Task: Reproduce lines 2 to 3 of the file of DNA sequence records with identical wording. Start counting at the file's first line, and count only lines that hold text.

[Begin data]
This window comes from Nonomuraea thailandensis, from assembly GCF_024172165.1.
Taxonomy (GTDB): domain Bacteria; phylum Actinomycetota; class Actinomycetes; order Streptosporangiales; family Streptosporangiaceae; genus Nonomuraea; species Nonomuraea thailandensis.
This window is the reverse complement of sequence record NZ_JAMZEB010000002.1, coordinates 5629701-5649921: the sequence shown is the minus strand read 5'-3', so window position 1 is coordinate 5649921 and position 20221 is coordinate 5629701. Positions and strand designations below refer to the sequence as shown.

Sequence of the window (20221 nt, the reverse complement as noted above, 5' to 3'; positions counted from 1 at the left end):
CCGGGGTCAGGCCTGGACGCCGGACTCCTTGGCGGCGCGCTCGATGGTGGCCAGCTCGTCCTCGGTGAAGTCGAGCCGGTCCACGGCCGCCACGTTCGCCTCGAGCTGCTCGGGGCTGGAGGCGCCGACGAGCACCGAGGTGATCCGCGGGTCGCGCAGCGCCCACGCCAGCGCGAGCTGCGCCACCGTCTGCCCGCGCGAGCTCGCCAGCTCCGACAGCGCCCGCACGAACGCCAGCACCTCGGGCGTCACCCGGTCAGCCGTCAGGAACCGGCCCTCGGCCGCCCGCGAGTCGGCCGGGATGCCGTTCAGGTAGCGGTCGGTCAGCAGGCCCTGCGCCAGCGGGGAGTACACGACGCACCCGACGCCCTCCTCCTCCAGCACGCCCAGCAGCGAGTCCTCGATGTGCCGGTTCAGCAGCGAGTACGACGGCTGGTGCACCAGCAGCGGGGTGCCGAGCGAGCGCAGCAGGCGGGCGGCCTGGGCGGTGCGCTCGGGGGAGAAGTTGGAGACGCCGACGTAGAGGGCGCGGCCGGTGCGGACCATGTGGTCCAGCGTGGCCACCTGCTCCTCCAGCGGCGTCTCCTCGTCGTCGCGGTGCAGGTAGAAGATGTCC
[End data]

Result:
Taxonomy (GTDB): domain Bacteria; phylum Actinomycetota; class Actinomycetes; order Streptosporangiales; family Streptosporangiaceae; genus Nonomuraea; species Nonomuraea thailandensis.
This window is the reverse complement of sequence record NZ_JAMZEB010000002.1, coordinates 5629701-5649921: the sequence shown is the minus strand read 5'-3', so window position 1 is coordinate 5649921 and position 20221 is coordinate 5629701. Positions and strand designations below refer to the sequence as shown.